How much resistance is available? Except on the cheapest ellipticals, you usually get a choice of about 20 resistance levels. You can change the settings yourself or let resistance be controlled by a workout program. On a cheap machine the lowest and highest settings might not be dramatically different, and they’re probably easy for the average trainee to master. But on a high-quality machine your choices for resistance level will range from very light to very forceful. The best ellipticals can help you attain higher and higher levels of fitness for many years.
Besides controlling the challenge, the resistance system is largely responsible for smooth motion. Smooth motion helps explain various benefits of ellipticals, such as why they let you burn calories especially quickly, and why they cut the chances of next-day muscle soreness. Fitness machine advertisers tend to describe any elliptical as “smooth”, but check the specs list to judge for yourself. Smoother elliptical trainers have heavier flywheels in their resistance systems. If you’re a beginner you might be satisfied with a 20-pound flywheel, but if you want a more club-quality feel you should choose a trainer with a heavier drive.
Adjustable Stride Length
The special appeal of elliptical training is striding naturally but without the harsh impact of “real life” walking or running. The pedals stay in constant contact with your feet to allow low-impact (if not zero-impact) exercise. But to let you stride naturally, of course the pedals need to support the length of your natural stride.
What is elliptical stride length? It’s the distance between the front of the foremost pedal and the heel of the back pedal. Stride length on an elliptical trainer can be fixed (permanent) or adjustable. The most common setting for fixed stride is 20 inches. Adjustable stride is a more expensive feature, but for some home gyms it’s the only choice that makes sense.
- People who are 5’3″ and shorter could feel comfortable with elliptical strides of 18 to 20 inches (twenty inches might feel like a stretch).
- People who are 5’7″ and taller should start with 20-inch elliptical strides. Up to 22-inches might feel most natural if you’re over 6 feet. With shorter strides, the pedaling could feel choppy, more like climbing stairs than gliding flat.
Common choices for adjustable stride are 18″ – 20″ and 18″ – 22″. On high-end ellipticals in particular, the choices can be even more generous. Octane Fitness — which is maybe the most expensive brand on our elliptical review site — has patented SmartStride ergonomics which can automatically adjust to the trainee’s gait.
Some machines are so adjustable that they’re also called hybrid fitness machines. Our favorites can serve as great treadmill alternatives, letting you take extra-long strides without the jarring impact of pounding a track. A high-end example is the Octane XT4700. A low-budget example is the ProForm Hybrid Trainer.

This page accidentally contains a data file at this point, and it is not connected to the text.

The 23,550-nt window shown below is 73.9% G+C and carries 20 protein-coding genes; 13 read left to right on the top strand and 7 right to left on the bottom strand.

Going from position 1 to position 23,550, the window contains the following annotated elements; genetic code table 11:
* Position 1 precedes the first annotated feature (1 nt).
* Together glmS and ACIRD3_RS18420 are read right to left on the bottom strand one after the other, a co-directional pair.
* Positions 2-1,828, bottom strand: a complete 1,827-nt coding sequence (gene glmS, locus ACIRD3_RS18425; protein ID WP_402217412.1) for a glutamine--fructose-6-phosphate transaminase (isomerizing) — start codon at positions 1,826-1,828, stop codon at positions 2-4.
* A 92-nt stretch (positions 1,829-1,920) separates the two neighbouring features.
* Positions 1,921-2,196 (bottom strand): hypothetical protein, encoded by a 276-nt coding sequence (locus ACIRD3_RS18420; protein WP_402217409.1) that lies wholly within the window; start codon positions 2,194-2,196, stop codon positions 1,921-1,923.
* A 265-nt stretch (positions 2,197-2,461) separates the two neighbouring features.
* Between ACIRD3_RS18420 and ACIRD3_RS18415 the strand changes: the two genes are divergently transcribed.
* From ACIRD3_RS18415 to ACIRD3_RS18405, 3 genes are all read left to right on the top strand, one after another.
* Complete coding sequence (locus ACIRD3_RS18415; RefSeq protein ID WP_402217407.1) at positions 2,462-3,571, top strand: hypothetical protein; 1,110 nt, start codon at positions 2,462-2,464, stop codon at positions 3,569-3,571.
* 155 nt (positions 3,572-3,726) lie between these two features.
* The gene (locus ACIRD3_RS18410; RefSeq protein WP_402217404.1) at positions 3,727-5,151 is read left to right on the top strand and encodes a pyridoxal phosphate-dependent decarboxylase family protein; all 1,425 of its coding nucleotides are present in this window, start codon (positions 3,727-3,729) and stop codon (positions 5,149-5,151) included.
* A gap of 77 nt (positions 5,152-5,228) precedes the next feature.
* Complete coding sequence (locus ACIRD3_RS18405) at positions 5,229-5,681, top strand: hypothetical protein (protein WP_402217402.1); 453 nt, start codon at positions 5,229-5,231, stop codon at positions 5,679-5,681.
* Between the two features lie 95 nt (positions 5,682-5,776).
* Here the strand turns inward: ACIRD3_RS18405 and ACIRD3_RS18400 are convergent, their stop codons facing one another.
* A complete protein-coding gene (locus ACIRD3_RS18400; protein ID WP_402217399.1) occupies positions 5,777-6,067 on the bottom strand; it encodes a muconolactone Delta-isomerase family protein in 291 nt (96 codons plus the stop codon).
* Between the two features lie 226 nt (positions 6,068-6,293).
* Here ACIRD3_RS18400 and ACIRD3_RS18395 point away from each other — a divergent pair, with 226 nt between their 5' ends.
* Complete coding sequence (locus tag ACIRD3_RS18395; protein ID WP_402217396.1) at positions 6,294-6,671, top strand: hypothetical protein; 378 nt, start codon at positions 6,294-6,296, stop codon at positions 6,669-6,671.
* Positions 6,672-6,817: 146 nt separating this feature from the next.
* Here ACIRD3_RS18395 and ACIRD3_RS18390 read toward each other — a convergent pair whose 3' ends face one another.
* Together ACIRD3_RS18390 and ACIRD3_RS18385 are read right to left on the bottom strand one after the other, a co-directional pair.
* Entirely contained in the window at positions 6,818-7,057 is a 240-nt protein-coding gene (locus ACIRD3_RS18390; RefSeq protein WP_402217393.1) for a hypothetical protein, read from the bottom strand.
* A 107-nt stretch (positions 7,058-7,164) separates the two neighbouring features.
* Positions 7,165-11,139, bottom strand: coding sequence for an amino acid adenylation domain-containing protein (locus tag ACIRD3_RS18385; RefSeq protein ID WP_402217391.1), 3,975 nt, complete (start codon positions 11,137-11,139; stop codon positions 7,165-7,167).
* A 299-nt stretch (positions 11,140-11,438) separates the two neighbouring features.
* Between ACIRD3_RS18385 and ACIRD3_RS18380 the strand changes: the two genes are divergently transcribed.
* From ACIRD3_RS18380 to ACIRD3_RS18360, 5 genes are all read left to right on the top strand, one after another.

Adjustable incline is a feature on ellipticals in the middle and upper price ranges. With incline training you’ll naturally get a more challenging cardio workout and burn calories at a faster rate. This is because your body works harder to use an elliptical with incline, just as it works harder when you walk or run uphill instead of across flat land. Adding just a few minutes of higher intensity training to a 20-minute elliptical workout can also help keep your energy up for even longer after exercise concludes.
Another big benefit of incline training is using your muscles in different ways. The lower incline settings will especially recruit your calves and quads. The steeper settings will especially focus on your gluteal muscles and hamstrings. NordicTrack, Horizon and other brands build machines that automatically adjust your incline to match interactive videos of landscapes.
Upper-body exercise is an option built into most ellipticals. As your legs pedal away, you can grip moving handlebars to engage your arms, shoulders, chest and back. Usually your arms will swing back and forth as if you were cross-country skiing.
Cheap ellipticals and entry-level ellipticals usually have simple handlebars. They let you hold on with just one form of grip. Ideally the handlebars are slightly angled to suit people with different arm spans.
On better elliptical trainers the moving handlebars curve at the end. This lets you grip in more than one way, so you can adjust your body position to focus on different muscle groups. Multi-grip for the handlebars is akin to incline for the pedals; it helps you sculpt muscle groups in different ways.
The best home ellipticals are easy to live with.
What makes a fitness machine home-friendly? Three features that might matter to your home are quiet operation, compact size, and portability.
Magnetic resistance helps make the best ellipticals virtually silent. As mentioned above, magnetic resistance systems are friction-free unlike the original style of friction-based elliptical braking with felt pads.
But even with magnetic resistance, an elliptical can make a ruckus. Heavier flywheels, and flywheel advertised as spin-balanced, can spin more quietly.
On cheap ellipticals some of the most common culprits are loose bolts. To ensure quiet operation, you might need to tighten the bolts after every few workout sessions. The bolts and other parts of the machine (such as the rollers) might need frequent lubrication to avoid squeaking too.
In any price range, usually the center drive and rear drive ellipticals have especially quiet operation compared with front drive ellipticals.